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Cancer Drug Information

  • Updated: 07/03/2013

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FDA Approval for Temozolomide

Brand name(s): Temodar®; Methazolastone

  • Approved for glioblastoma multiforme

Full prescribing information is available, including clinical trial information, safety, dosing, drug-drug interactions and contraindications.

On March 15, 2005, the U.S. Food and Drug Administration approved temozolomide (Temodar® capsules, made by Schering Corporation) for the treatment of adult patients with newly diagnosed glioblastoma multiforme (GBM) concomitantly with (at the same time as) radiotherapy and then as maintenance treatment. GBM is a severe form of brain cancer.

Temozolomide (TMZ) previously received accelerated approval in 1999 for the treatment of adult patients with refractory anaplastic astrocytoma. This treatment indication is also converted to full approval based on the results of the GBM study described below.

Safety and efficacy were demonstrated in a phase III study conducted by the European Organization for Research and Treatment of Cancer (EORTC) in newly diagnosed GBM patients. Five hundred and seventy-three patients were randomized to receive either TMZ plus radiotherapy (RT) (n= 287) or RT alone (n=286).

Patients in the TMZ + RT arm received concomitant TMZ (75 mg/m2) once daily, starting the first RT day until the last RT day, for 42 days (maximum 49 days). Six cycles of TMZ alone (150 or 200 mg/m2) followed on days 1-5 of every 28-day cycle, starting four weeks after the RT end. Patients in the control arm received RT only.

In both arms RT was delivered as 60 Gy/30 fractions to the tumor bed or resection (surgery) site with a 2-3 cm margin. Pneumocystis carinii pneumonia (PCP) prophylaxis was required during the TMZ + RT treatment, regardless of lymphocyte count, and was to continue until recovery of lymphocytopenia (CTC grade <1). At disease progression, patients in either study arm could receive TMZ treatment.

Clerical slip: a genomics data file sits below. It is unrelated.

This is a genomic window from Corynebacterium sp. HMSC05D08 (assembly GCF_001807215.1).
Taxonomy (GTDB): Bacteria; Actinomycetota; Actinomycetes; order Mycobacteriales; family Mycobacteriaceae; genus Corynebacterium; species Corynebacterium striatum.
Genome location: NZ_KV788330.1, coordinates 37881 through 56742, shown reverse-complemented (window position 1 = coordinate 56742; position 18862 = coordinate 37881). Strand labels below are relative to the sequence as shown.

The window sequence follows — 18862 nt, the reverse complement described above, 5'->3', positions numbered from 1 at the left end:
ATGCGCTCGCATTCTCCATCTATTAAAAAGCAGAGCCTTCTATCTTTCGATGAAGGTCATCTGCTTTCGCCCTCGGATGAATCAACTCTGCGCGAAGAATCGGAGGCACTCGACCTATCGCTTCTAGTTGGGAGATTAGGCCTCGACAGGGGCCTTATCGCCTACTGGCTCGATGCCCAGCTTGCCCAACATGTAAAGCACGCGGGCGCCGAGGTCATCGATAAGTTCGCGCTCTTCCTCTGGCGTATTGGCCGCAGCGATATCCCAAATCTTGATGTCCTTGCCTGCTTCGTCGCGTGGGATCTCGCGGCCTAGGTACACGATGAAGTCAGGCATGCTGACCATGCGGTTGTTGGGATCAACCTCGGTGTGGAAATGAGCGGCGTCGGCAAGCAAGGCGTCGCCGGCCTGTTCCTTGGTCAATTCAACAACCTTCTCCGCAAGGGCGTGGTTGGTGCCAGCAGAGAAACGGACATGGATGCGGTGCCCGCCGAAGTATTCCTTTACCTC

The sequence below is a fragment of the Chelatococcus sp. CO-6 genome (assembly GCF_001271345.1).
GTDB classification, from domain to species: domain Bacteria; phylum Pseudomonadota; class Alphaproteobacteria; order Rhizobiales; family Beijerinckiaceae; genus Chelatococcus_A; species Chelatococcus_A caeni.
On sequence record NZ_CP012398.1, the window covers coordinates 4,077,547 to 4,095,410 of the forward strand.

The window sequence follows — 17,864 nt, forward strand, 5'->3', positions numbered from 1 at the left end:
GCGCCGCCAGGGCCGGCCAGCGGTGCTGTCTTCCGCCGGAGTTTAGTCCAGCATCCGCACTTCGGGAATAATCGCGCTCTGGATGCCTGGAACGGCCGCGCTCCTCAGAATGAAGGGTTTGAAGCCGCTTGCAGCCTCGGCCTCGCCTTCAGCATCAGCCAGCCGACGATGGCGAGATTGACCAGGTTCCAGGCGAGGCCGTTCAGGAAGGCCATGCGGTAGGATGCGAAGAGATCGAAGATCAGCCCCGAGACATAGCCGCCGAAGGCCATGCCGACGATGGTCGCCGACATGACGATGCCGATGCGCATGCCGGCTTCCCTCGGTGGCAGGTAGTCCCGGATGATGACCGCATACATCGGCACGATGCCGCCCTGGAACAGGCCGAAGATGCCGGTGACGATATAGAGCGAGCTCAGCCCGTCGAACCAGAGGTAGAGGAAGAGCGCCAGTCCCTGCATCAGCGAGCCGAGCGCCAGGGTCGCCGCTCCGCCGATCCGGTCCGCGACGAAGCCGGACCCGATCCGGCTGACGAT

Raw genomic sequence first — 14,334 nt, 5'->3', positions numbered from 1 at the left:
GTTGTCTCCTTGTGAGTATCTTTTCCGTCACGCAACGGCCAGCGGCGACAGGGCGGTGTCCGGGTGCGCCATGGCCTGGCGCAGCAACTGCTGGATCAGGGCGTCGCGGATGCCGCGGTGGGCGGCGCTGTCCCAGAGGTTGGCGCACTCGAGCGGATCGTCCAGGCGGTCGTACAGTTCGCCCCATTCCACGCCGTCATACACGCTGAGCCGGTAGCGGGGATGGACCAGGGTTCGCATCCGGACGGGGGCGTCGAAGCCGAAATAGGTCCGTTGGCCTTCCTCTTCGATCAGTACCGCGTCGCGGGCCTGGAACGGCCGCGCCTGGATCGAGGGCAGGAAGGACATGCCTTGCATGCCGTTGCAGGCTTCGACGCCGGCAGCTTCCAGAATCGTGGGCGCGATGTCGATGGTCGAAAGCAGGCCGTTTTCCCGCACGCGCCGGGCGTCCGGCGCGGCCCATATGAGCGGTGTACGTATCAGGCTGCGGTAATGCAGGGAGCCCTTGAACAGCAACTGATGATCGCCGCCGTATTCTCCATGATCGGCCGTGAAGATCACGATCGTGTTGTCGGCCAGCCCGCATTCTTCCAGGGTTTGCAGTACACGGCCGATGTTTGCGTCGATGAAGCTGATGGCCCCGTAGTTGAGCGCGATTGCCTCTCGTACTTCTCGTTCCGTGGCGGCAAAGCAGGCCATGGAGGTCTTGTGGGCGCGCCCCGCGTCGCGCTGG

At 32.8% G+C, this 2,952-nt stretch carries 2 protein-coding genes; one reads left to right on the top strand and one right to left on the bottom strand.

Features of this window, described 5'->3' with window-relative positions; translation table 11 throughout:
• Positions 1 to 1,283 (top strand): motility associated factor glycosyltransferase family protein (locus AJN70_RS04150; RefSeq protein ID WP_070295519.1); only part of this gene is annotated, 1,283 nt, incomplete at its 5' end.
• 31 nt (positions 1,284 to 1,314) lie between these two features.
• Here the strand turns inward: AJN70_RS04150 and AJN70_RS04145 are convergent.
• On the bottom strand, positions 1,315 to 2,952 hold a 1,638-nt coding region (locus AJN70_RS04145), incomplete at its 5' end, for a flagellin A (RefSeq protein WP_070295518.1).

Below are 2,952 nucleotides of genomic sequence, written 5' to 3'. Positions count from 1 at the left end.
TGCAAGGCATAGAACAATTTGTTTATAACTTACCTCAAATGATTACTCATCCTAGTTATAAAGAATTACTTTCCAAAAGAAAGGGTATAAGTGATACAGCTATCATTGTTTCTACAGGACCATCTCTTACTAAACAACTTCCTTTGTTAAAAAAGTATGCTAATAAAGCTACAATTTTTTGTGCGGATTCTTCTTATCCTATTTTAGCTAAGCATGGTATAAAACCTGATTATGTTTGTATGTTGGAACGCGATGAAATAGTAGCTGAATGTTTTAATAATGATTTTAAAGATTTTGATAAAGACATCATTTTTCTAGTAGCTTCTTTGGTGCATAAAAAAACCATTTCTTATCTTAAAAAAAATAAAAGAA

The TMZ + RT and the RT-only treatment arms were well matched with regard to baseline demographic characteristics. Approximately 60 percent were male and approximately 70 percent were >50 years of age. A total of 88 percent in both treatment groups had a WHO performance status of 0 or 1 and 84 percent had undergone debulking surgery within six weeks of study entry.

At the time of disease progression, TMZ was administered to 161 patients of the 282 (57 percent) in the RT alone arm, and 62 patients of the 277 (22 percent) in the TMZ + RT arm.

Significant improved overall survival in patients receiving concomitant and maintenance TMZ + RT was observed. The hazard ratio was 0.63 (95 percent CI for HR=0.52-0.75) with a log-rank p <0.0001 in favor of the combined modality arm. Median survival was 14.6 months (TMZ + RT) versus 12.1 months (RT alone).

Adverse events during TMZ + RT treatment included thrombocytopenia (an abnormally low number of platelets, which help blood to clot), nausea, vomiting, anorexia, and constipation. The most common adverse events across the total TMZ exposure were alopecia (hair loss), nausea, vomiting, anorexia, headache, and constipation. Forty-nine percent (49 percent) of patients treated with TMZ reported one or more severe or life-threatening events, most commonly fatigue (13 percent), convulsions (6 percent), headache (5 percent), and thrombocytopenia (5 percent).

This summary was provided by Richard Pazdur, M.D., director of the FDA's Division of Oncology Drug Products.

 

The FDA is the division of the U.S. Department of Health and Human Services charged with ensuring the safety and effectiveness of new drugs and other products. (See "Learn How Drugs and Devices Get Approved.") The FDA's mission is to promote and protect the public health by helping safe and effective products to reach the market in a timely way, and monitoring products for continued safety after they are in use.